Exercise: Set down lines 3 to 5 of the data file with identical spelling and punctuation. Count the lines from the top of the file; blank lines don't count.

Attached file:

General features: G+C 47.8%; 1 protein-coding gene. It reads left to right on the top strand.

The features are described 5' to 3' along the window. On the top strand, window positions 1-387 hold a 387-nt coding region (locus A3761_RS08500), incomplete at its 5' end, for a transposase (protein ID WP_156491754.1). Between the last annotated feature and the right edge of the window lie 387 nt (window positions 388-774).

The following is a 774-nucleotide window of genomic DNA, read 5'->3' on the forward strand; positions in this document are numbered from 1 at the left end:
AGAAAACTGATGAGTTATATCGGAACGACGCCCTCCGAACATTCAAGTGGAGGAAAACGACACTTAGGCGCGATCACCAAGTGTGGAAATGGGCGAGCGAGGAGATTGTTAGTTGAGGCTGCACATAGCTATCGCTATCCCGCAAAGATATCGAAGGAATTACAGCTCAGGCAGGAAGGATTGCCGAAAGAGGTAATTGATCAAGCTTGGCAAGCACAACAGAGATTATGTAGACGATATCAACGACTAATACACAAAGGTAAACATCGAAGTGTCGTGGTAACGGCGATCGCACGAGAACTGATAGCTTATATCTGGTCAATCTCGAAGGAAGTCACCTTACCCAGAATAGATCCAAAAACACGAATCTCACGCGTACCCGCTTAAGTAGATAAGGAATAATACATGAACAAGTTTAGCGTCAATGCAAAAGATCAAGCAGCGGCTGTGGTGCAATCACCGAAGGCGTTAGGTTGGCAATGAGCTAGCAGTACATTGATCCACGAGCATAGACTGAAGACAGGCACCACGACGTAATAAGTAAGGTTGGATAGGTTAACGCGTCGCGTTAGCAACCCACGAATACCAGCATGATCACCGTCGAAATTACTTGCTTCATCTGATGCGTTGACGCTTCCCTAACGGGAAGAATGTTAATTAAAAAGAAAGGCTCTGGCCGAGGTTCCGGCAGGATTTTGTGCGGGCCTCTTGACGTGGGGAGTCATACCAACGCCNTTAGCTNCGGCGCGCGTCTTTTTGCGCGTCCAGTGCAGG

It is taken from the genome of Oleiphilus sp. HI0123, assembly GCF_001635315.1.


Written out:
The following is a 774-nucleotide window of genomic DNA, read 5'->3' on the forward strand; positions in this document are numbered from 1 at the left end:
AGAAAACTGATGAGTTATATCGGAACGACGCCCTCCGAACATTCAAGTGGAGGAAAACGACACTTAGGCGCGATCACCAAGTGTGGAAATGGGCGAGCGAGGAGATTGTTAGTTGAGGCTGCACATAGCTATCGCTATCCCGCAAAGATATCGAAGGAATTACAGCTCAGGCAGGAAGGATTGCCGAAAGAGGTAATTGATCAAGCTTGGCAAGCACAACAGAGATTATGTAGACGATATCAACGACTAATACACAAAGGTAAACATCGAAGTGTCGTGGTAACGGCGATCGCACGAGAACTGATAGCTTATATCTGGTCAATCTCGAAGGAAGTCACCTTACCCAGAATAGATCCAAAAACACGAATCTCACGCGTACCCGCTTAAGTAGATAAGGAATAATACATGAACAAGTTTAGCGTCAATGCAAAAGATCAAGCAGCGGCTGTGGTGCAATCACCGAAGGCGTTAGGTTGGCAATGAGCTAGCAGTACATTGATCCACGAGCATAGACTGAAGACAGGCACCACGACGTAATAAGTAAGGTTGGATAGGTTAACGCGTCGCGTTAGCAACCCACGAATACCAGCATGATCACCGTCGAAATTACTTGCTTCATCTGATGCGTTGACGCTTCCCTAACGGGAAGAATGTTAATTAAAAAGAAAGGCTCTGGCCGAGGTTCCGGCAGGATTTTGTGCGGGCCTCTTGACGTGGGGAGTCATACCAACGCCNTTAGCTNCGGCGCGCGTCTTTTTGCGCGTCCAGTGCAGG

It is taken from the genome of Oleiphilus sp. HI0123, assembly GCF_001635315.1.